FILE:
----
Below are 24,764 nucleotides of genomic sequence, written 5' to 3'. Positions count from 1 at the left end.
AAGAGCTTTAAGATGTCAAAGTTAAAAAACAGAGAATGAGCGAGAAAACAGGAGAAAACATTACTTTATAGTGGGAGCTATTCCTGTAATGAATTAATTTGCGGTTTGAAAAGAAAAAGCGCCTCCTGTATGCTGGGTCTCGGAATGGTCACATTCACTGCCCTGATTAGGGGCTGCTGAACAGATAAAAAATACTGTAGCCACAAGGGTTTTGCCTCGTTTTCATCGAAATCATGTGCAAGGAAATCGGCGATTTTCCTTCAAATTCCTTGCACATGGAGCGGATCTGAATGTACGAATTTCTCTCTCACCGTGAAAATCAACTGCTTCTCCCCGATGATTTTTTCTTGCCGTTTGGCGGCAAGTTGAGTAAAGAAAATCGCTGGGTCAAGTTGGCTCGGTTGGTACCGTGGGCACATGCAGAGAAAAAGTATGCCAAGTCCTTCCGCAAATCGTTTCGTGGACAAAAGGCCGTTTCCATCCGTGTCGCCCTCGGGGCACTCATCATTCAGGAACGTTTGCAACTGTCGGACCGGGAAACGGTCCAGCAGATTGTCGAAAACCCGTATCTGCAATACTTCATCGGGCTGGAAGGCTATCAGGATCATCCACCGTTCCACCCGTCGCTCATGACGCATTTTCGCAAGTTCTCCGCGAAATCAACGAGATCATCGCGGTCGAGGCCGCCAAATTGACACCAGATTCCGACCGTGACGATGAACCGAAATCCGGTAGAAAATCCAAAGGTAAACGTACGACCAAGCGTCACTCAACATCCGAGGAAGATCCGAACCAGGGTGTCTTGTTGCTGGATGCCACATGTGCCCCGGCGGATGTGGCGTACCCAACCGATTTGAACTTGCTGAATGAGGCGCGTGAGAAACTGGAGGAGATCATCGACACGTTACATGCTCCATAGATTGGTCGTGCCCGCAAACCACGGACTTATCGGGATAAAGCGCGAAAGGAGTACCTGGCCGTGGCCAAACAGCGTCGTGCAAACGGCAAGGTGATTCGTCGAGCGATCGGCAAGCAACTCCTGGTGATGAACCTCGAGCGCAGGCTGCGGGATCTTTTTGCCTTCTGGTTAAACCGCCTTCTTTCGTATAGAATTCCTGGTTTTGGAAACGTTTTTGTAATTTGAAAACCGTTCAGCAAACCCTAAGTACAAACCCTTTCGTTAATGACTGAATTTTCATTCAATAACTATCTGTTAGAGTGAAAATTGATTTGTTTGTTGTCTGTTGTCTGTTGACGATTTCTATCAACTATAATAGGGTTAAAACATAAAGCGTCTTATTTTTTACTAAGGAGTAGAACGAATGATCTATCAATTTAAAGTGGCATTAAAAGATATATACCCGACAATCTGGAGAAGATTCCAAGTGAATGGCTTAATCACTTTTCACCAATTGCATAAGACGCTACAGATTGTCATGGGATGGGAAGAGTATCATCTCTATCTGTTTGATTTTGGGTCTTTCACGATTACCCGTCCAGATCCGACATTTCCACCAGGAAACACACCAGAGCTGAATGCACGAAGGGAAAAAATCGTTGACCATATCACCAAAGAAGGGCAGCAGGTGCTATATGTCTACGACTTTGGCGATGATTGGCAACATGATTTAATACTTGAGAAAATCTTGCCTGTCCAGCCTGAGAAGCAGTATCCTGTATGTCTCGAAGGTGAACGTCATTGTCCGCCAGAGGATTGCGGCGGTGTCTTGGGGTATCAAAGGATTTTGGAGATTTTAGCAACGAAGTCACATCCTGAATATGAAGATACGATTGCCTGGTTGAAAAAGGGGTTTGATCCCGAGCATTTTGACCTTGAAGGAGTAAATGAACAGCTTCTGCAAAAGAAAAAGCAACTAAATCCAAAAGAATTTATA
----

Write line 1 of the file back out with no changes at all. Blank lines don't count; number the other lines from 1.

Below are 24,764 nucleotides of genomic sequence, written 5' to 3'. Positions count from 1 at the left end.